Once permanent teeth come in, they should last a lifetime; this requires both good oral care and regular dental Over the last twenty years, awareness of the importance of applying dental sealants has increased. Yet many parents who did not undergo this procedure in their youth may need to educate themselves to gain a certain level of comfort before bringing in their own children for the procedure. A pediatric dentist or dental hygienist will be able to answer specific questions about sealants, but a basic understanding of their purpose and how they help to protect teeth will also help you to make an informed decision.
What Is a Dental Sealant?
A dental sealant is a protective barrier placed on children's teeth for the purpose of sealing out food and bacteria which result in cavities. According to the American Academy of Pediatric Dentistry (AAPD), "sealant placement in children and adolescents has shown a reduction of cavities' incidence [by] 86 percent after one year and 58 percent after four years." Sealants used in conjunction with a comprehensive dental care routine that includes proper brushing, flossing, fluoride treatments and a healthy diet, will help maintain dental health. While brushing and flossing are critical components of any dental health regimen, sealants provide additional protection for the grooved areas of teeth from what is known as pit and fissure decay.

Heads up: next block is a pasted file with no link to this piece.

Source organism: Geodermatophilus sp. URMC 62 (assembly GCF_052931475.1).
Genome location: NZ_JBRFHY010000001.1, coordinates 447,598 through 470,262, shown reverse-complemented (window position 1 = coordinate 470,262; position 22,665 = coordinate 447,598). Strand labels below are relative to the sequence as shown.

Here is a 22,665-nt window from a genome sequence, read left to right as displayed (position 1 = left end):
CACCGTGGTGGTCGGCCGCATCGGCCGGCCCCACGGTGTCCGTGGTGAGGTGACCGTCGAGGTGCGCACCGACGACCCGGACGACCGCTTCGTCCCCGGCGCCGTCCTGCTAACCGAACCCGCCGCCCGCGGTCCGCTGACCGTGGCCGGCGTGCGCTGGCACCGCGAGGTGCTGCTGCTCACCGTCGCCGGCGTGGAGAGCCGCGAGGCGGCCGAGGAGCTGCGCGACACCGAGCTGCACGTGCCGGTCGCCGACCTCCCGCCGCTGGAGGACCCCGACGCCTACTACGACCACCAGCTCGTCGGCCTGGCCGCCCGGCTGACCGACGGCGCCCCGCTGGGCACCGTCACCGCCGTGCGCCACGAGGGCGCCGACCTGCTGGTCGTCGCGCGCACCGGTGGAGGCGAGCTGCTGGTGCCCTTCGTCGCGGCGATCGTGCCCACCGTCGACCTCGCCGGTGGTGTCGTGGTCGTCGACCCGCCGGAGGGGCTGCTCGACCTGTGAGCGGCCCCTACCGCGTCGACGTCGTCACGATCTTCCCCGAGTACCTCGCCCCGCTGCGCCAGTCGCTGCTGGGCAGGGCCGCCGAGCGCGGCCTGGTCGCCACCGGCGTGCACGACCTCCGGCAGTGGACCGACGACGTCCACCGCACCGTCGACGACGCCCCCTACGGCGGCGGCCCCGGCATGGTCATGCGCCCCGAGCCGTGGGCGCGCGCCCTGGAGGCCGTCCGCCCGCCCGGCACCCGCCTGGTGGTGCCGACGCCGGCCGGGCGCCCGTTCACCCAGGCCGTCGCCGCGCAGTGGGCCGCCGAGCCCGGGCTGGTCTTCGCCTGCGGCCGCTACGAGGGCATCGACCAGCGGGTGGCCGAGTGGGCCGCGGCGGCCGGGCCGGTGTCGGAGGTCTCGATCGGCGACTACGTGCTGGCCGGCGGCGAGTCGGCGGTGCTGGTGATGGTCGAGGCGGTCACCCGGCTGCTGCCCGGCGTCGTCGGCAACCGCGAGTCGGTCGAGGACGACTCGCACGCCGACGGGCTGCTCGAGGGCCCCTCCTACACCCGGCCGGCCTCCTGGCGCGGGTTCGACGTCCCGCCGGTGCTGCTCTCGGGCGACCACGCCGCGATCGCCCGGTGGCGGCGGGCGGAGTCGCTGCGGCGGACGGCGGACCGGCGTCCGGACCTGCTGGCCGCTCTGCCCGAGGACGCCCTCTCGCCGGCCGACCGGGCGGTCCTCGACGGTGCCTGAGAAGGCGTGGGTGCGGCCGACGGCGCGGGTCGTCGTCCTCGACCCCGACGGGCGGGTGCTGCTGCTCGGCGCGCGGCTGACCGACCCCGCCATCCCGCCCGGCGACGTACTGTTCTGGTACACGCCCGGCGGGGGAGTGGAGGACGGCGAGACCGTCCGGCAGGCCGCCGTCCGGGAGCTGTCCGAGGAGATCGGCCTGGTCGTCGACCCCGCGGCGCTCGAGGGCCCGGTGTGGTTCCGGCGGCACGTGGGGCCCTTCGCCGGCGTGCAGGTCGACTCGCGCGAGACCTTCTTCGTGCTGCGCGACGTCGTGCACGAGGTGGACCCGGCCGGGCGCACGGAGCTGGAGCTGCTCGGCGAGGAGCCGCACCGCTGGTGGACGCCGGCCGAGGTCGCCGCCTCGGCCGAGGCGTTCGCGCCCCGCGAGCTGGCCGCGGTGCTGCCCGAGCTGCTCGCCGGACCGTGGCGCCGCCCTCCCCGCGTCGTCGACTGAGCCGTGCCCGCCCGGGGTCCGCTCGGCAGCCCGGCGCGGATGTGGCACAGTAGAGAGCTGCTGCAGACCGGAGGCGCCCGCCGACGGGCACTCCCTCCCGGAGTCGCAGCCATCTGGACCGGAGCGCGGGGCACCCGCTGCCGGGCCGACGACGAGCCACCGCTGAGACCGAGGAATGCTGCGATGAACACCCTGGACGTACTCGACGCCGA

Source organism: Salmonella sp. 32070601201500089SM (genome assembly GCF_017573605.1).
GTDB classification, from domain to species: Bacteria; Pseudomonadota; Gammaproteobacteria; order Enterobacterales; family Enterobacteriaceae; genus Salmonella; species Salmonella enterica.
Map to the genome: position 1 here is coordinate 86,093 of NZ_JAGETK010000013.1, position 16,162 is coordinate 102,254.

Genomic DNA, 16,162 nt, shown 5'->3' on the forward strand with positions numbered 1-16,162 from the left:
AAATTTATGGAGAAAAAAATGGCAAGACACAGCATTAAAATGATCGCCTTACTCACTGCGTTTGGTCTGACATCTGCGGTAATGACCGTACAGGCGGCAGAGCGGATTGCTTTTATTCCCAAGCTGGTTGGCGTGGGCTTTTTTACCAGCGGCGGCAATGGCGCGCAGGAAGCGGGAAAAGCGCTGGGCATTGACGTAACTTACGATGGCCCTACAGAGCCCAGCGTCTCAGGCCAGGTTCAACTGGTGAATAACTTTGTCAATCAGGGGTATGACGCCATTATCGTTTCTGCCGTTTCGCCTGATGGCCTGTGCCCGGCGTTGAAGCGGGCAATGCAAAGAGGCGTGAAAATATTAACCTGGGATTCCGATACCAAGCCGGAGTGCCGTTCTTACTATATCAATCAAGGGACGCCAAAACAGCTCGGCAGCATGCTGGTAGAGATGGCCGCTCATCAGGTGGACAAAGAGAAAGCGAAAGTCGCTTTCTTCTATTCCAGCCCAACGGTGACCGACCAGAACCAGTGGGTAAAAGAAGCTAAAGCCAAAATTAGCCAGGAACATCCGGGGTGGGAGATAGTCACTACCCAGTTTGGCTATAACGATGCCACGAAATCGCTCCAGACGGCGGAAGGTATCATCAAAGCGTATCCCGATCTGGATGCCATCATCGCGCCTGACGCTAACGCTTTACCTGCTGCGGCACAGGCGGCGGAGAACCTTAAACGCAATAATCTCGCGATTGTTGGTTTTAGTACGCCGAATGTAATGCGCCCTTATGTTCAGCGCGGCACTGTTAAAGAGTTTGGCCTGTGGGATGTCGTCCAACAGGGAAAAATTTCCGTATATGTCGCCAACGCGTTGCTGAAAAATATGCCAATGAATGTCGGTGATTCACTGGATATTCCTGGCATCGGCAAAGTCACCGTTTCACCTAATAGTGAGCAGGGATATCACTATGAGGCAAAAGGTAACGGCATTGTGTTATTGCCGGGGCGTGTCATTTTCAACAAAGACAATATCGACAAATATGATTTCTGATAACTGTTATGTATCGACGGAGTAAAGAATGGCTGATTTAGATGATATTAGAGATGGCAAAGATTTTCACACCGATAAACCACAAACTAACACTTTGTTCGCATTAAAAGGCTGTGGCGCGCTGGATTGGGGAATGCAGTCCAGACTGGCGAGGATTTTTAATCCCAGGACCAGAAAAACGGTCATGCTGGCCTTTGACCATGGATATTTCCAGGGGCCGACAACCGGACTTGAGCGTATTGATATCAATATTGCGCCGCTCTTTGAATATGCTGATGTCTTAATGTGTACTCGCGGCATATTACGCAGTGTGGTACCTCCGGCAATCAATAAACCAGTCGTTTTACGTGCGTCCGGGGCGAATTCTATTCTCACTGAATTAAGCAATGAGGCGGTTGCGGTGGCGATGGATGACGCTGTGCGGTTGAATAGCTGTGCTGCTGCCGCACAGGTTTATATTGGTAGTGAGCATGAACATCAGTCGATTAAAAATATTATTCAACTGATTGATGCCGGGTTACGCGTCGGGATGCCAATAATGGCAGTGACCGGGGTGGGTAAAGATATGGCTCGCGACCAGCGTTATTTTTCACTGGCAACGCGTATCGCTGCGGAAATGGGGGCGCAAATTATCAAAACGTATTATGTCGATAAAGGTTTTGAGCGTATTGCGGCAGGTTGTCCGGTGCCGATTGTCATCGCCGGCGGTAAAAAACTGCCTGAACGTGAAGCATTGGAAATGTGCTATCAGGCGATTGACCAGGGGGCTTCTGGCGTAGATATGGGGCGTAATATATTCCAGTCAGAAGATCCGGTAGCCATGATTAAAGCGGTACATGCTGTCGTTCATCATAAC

Which Teeth Should Be Sealed and When?
The number of teeth that should be sealed depends on your child's incidence towards dental caries. The American Dental Association (ADA) recommends that the primary biting teeth, which are the 6- and 12-year-old molars, be sealed. Every tooth, however, is susceptible to cavities. For maximum protection, dental sealants should be applied as soon as possible after permanent tooth eruption. This would be around age 6 for most children.
Who Applies Dental Sealants?
Sealants are placed during an office visit by a trained dental professional (dental hygienist, dentist). Prior to application, teeth should be properly cleaned and examined. The tooth is dried, a material is placed onto the tooth, then rinsed and dried off. Next, the sealant material is placed on the biting surface of the tooth and a special light is placed above the tooth to harden the sealant into the tooth surface. This procedure is usually is quick and painless; the child will need to stay still during the appointment.
The (ADA) recently released a statement responding to patient concerns regarding the possibility of Bisphenol A (BPA) in dental sealants. The ADA statement referred to a 2008 report prepared by the National Toxicology Program that said dental sealant exposure to BPA "is considered an acute and infrequent event with little relevance to estimating general population exposures." The ADA further stated that the benefits of cavity avoidance resulting from sealants greatly outweigh any low-level exposures to BPA. Even so, if you are concerned about BPA exposure, speak with your child's dentist before the application of dental sealants, or request a BPA-free certified brand.